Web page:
high-rise (which, like most buildings, still has a Committee for the
Defense of the Revolution post on its ground floor, a mainstay of Cuba's
surviving police state apparatus).
"Things are changing but they should have changed years ago,'' Arco
said. "They are still not being felt widely."
The older generation, which appears most committed to the socialist
model spearheaded by the Castro brothers, also openly expresses a desire
for greater opportunity. Maria Cirules, who fought with some of the
leading Marxists who took power in 1959 and is now in her 70s, recounted
some of the hard-won achievements of Cuba's socialist political system:
Health care for all. Near-total literacy. No starvation.
"That is a conquest for us," she proudly declared.
Yet when asked what her late comrade, socialist visionary Ernesto Che
Guevara, might think of modern Cuba's economic situation, she was just
"He wouldn't like it," she said. "He was very exacting."
There have been a series of reforms instituted since Raul Castro took
over as president in 2009 from his ailing brother, who ruled for nearly
Dozens of private restaurants, known as casa particulares, have appeared
in the past few years, usually located in private homes or apartments,
an easily visible sign that the government is allowing more of a
free-market economy to emerge. A few state enterprises have also been
turned into cooperatives.
The Cuban government has recently welcomed some foreign investment,
including a port project and industrial zone underway on the western
part of the island that is financed by Brazilian investors. Also, the
parliament is considering a broader foreign investment law.
Most striking to longtime observers was the announcement last year that
Cubans, who have largely been prisoners in their own country, can apply
to travel out of the country. There is also a small but vibrant
blogosphere emerging on the government-controlled Internet, including
some commentators who are openly critical of the government.
One US official who has had a unique viewpoint into the changes is
Representative James P. McGovern, a Massachusetts Democrat who has long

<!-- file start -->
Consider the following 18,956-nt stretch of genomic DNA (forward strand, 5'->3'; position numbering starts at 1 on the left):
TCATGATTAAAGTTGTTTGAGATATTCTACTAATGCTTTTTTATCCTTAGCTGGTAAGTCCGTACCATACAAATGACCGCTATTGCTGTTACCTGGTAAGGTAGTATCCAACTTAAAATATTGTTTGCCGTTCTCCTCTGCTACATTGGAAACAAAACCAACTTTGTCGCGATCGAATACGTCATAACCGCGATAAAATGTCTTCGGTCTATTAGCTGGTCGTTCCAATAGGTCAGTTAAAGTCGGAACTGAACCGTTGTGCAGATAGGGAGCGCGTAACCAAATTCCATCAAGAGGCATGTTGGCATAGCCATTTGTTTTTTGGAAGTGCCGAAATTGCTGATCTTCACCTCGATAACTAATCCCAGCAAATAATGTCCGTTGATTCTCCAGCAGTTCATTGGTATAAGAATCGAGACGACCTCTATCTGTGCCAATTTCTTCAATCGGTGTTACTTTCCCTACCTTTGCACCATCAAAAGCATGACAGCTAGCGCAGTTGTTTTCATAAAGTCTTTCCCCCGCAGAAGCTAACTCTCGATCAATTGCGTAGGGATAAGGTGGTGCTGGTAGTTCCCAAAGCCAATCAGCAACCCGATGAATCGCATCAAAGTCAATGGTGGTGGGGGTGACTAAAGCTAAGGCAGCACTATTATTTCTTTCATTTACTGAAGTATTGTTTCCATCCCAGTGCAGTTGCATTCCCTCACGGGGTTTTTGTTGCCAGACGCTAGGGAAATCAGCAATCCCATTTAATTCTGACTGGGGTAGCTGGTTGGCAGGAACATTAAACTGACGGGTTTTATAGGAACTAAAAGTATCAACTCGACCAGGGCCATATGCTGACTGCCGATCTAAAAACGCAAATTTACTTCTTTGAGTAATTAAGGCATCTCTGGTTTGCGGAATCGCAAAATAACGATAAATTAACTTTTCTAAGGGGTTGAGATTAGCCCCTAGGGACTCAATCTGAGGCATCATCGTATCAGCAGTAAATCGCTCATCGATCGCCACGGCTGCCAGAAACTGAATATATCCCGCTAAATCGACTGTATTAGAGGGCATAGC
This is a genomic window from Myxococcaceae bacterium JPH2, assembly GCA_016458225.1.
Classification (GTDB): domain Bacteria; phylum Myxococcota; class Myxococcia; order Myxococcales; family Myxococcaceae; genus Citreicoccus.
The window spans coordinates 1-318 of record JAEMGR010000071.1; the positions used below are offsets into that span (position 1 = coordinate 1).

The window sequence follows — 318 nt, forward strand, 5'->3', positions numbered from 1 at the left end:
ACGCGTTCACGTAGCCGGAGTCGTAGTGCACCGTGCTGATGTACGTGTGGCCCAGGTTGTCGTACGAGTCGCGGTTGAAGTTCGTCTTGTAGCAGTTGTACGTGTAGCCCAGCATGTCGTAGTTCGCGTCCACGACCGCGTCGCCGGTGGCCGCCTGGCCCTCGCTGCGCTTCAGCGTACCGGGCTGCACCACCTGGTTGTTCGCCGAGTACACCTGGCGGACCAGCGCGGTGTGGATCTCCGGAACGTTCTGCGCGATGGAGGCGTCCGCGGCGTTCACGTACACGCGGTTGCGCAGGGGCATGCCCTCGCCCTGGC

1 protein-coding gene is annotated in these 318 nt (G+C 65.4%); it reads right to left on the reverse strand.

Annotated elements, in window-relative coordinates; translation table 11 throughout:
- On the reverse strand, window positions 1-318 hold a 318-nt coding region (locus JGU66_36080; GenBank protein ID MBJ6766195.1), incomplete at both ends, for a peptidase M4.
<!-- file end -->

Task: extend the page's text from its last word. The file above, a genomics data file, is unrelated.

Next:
advocated for normalizing relations.
"It is difficult but it is not oppressive," McGovern, visiting Cuba at
the same time as a Globe reporter, said of the political atmosphere
here. "It is not to minimize the human rights challenges, but there have
been changes here that have resulted in more political space."
McGovern, who has traveled here more than a dozen times since his first
trip in 1979, nevertheless believes the Obama administration, acting
independently, can do far more to encourage change here, and he has
taken his case directly to Secretary of State John F. Kerry, his former
Bay State congressional colleague.
"I firmly believe that now is the time to take more significant steps
that address our relationship with Cuba," he said.
Among the steps McGovern and his allies in Congress are advocating is
permitting US firms to offer goods and services to the privately run
businesses and cooperatives and increasing the number of Americans who
can apply for a license to travel to Cuba for educational and cultural
Another plea falls directly under Kerry's purview: removing Cuba from
the State Department's list of state sponsors of terrorism, which would
clear some of the legal impediments to greater diplomatic engagement.
("Nobody can explain to me why they are on the terrorist list," McGovern
The State Department says it has no plans to remove Cuba from the list.
But a spokeswoman for the Bureau of Western Hemisphere Affairs said that
such sanctions against Cuba are "only one aspect of US policy."
"The administration has taken steps to improve conditions for Cuban
citizens through initiatives aimed at increasing the flow of
information, resources, and humanitarian relief," said Angela M.
Cervetti. "We will continue to think creatively about appropriate policy
changes that will enhance the Cuban people's access to human rights and
fundamental freedoms, and their ability to freely determine their own
She also said that Gross's continued detention "impedes our ability to
establish a more constructive relationship with Cuba on matters
affecting both countries."
For longtime Cuban officials like Gladys Rodriquez, there remains a deep
sense that the road to normalization will require more struggle.
"I will admit that I still believe the day the United States will lift
the blockade or embargo is far away," said Rodriquez, an official at
Cuba's National Council of Heritage.
She has worked for more than a decade with Boston-based Finca Vagia
Foundation to restore the Cuban legacy of American novelist Ernest
Hemingway, a project McGovern helped launch and that, like the broader
relationship, has suffered from some fits and start.
"But I do have the conviction that sooner or later, the process we are
all waiting for shall take place and our two countries will have normal
relations," she said.
Bryan Bender can be reached at firstname.lastname@example.org. Follow him on Twitter